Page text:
High-throughput isolation of giant viruses using high-content screening


The race to discover and isolate giant viruses began 15 years ago. Metagenomics is counterbalancing coculture, with the detection of giant virus genomes becoming faster as sequencing technologies develop. Since the discovery of giant viruses, many efforts have been made to improve methods for coculturing amebas and giant viruses, which remains the key engine of isolation of these microorganisms. However, these techniques still lack the proper tools for high-speed detection. In this paper, we present advances in the isolation of giant viruses. A new strategy was developed using a high-throughput microscope for real-time monitoring of cocultures using optimized algorithms targeting infected amebas. After validating the strategy, we adapted a new tabletop scanning electron microscope for high-speed identification of giant viruses directly from culture. The speed and isolation rate of this strategy has raised the coculture to almost the same level as sequencing techniques in terms of detection speed and sensitivity.


Tracking giant viruses has become a large-scale scientific challenge since their discovery, as these viruses challenge the traditional definition of a virus1,2. It has been suggested that these viruses could represent a new domain of life, and a new Megavirales order has been recently proposed for their classification3,4. Giant viruses have reportedly been isolated from a large diversity of environmental samples, such as Pithovirus and Mollivirus, which were isolated from 30,000-year-old permafrost5,6, Tupanviruses, isolated from Soda Lake and the Deep Ocean in Brazil7 and many others that have been recovered from various environments8,9,10,11,12. Later, several metagenomic studies suggested the ubiquity of giant viruses in the environment and even in humans13,14,15,16,17. Many bioinformatics and in silico studies yielded referenced databases related to giant viruses, and a new viral subfamily, Klosneuvirinae, has been proposed solely from metagenomic data18. In only 15 years, the status of giant viruses has changed from odd to the richest oceanic microbial population, including deep sea19,20 and a hidden diversity of these viruses has been found in soil21. Although metagenomics can be used to explore new giant viruses, having access to the viral particles remains crucial since their isolation enables detailed studies of the detected virus and the interactions with its host.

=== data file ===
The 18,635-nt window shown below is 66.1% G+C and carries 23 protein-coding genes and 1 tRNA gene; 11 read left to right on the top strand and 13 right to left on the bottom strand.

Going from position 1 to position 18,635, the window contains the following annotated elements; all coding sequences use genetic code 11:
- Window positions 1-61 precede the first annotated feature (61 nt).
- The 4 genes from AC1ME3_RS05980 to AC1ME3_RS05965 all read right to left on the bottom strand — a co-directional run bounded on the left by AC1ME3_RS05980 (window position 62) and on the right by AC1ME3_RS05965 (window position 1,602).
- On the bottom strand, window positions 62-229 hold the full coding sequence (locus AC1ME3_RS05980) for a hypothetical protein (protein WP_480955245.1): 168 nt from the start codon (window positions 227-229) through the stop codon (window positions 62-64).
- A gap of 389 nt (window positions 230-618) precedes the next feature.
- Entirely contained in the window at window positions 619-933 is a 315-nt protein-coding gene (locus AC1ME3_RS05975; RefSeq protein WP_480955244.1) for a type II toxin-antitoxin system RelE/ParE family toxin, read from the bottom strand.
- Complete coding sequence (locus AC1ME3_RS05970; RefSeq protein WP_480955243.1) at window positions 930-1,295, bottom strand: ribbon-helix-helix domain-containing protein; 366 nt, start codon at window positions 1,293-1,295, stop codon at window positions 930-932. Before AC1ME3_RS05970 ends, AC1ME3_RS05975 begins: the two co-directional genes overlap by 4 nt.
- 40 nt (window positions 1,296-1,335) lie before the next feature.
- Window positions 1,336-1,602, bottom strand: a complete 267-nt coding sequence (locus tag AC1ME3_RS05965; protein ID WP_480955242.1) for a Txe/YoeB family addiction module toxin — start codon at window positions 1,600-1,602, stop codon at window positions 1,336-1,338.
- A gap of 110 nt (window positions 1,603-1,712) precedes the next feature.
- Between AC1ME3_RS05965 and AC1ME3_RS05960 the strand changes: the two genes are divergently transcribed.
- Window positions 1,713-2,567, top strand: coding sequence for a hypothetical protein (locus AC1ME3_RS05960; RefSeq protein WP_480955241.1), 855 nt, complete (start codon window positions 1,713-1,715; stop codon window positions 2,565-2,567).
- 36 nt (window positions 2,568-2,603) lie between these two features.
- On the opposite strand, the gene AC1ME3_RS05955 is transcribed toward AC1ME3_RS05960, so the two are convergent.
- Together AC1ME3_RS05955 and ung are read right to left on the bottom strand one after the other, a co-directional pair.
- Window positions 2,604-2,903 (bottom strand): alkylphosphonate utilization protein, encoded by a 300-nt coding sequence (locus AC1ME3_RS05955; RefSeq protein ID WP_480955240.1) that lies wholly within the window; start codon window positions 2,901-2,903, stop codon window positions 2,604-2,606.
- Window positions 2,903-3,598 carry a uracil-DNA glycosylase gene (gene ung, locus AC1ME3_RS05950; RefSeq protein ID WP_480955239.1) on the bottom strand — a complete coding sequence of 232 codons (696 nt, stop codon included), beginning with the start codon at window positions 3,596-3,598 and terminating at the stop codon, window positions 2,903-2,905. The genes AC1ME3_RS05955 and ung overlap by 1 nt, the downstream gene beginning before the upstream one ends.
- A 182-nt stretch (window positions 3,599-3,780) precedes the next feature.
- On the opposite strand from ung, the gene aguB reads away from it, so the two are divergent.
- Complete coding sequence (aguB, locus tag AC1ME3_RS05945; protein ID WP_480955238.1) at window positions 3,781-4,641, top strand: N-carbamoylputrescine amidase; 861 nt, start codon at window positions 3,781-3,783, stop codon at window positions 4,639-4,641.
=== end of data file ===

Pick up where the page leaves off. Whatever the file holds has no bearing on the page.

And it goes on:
The natural hosts of giant viruses are usually unknown, as few viruses have been isolated with their original hosts22,23,24. Most isolates have been obtained by coculture on adherent amebas, mostly Acanthamoeba polyphaga and Acanthamoeba castellanii25,26,27,28. In parallel, other studies have shown that the expansion of the amebic host panel has led to new and more diversified isolates, where Vermamoeba vermiformis allows the multiplication of Faustovirus and other closely related viruses29,30 that are considered specific to this amebic host.

Regardless of all isolated giant viruses, traditional isolation techniques remain fastidious, time consuming and operator dependent, thus limiting the possibility of broadening the spectrum of cellular hosts and sample diversity. Therefore, the need arises for automated methods capable of overcoming these limitations. Many attempts and strategies have been developed to improve giant virus isolation techniques28. Isolation on agar plates was first developed by Boughalmi et al., allowing the detection of amoebal lysis with the naked eye31. This technique, although efficient, remained fastidious and time consuming with a high risk of cross contamination between samples. This method was also limited to protozoa growing on agar surfaces. Recently, Bou Khalil et al.32 proposed a new system for the detection of amoebal lysis using flow cytometry. This technique allowed the use of highly motile protozoa as host cells. When coupled with sorting, this technique also allowed the separation of viral mixtures33. Despite these improvements, coculture and bench work are still lagging behind the speed of metagenomics and bioinformatics tools. However, we are still far from optimizing an isolation strategy that equals the standards and speed of the new sequencing technologies. In this work, we introduce new tools for high-throughput automated detection and isolation of giant viruses using a new generation of microscope for live screening and big data analysis followed by high-speed scanning electron microscopy for preliminary morphological characterization of isolates. This strategy speeds up the isolation procedure 100-fold compared to previous high-throughput procedures.


Detection of infected ameba